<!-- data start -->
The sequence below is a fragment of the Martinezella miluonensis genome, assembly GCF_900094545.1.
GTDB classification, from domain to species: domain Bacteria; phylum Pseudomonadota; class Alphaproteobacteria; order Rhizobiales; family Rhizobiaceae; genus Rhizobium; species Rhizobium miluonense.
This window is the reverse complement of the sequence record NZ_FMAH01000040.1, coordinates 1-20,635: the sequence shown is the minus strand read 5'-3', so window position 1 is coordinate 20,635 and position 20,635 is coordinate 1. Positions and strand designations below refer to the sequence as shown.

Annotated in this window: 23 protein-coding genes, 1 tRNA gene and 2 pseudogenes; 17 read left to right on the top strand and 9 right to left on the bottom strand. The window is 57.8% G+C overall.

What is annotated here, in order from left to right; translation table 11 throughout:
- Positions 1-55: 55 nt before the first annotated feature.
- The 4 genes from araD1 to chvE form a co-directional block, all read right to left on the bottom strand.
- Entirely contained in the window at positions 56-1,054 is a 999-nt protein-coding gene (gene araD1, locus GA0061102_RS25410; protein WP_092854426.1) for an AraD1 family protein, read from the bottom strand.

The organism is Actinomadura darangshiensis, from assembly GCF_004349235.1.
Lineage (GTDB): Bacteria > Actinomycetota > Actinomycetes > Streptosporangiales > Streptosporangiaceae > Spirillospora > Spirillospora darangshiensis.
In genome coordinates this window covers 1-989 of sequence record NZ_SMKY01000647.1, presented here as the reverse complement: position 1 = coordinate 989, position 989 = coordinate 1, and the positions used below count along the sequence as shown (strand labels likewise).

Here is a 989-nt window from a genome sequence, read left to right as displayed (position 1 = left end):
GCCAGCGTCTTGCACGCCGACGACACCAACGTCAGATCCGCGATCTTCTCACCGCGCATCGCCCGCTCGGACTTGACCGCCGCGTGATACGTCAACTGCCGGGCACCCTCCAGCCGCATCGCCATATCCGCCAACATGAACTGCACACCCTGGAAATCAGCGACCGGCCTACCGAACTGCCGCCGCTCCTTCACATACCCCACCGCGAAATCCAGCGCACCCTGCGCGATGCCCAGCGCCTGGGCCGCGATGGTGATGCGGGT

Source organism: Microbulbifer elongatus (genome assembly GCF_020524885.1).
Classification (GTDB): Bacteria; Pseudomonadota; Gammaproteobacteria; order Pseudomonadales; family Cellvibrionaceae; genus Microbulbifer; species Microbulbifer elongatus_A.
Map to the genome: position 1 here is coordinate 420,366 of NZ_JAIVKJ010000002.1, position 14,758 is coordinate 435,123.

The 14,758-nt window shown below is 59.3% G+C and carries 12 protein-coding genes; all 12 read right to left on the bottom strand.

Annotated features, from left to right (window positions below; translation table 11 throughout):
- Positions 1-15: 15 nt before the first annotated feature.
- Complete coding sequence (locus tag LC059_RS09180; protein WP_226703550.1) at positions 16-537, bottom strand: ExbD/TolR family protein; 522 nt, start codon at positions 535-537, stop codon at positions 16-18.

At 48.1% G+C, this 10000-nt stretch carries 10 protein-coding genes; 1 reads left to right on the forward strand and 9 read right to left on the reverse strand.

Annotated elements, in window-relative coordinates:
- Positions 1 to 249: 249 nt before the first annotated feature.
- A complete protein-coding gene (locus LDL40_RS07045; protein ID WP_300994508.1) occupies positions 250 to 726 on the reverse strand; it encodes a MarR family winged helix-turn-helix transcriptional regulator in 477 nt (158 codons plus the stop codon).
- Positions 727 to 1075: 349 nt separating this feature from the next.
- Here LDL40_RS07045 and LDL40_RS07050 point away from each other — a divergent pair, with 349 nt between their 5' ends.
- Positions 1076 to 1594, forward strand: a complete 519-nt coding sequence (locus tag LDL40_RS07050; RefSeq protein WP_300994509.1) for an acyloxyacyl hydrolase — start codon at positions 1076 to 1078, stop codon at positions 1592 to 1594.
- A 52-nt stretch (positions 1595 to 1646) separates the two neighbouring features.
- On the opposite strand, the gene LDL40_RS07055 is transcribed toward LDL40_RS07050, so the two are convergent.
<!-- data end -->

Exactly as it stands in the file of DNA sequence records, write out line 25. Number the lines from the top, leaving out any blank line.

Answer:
- Positions 727 to 1075: 349 nt separating this feature from the next.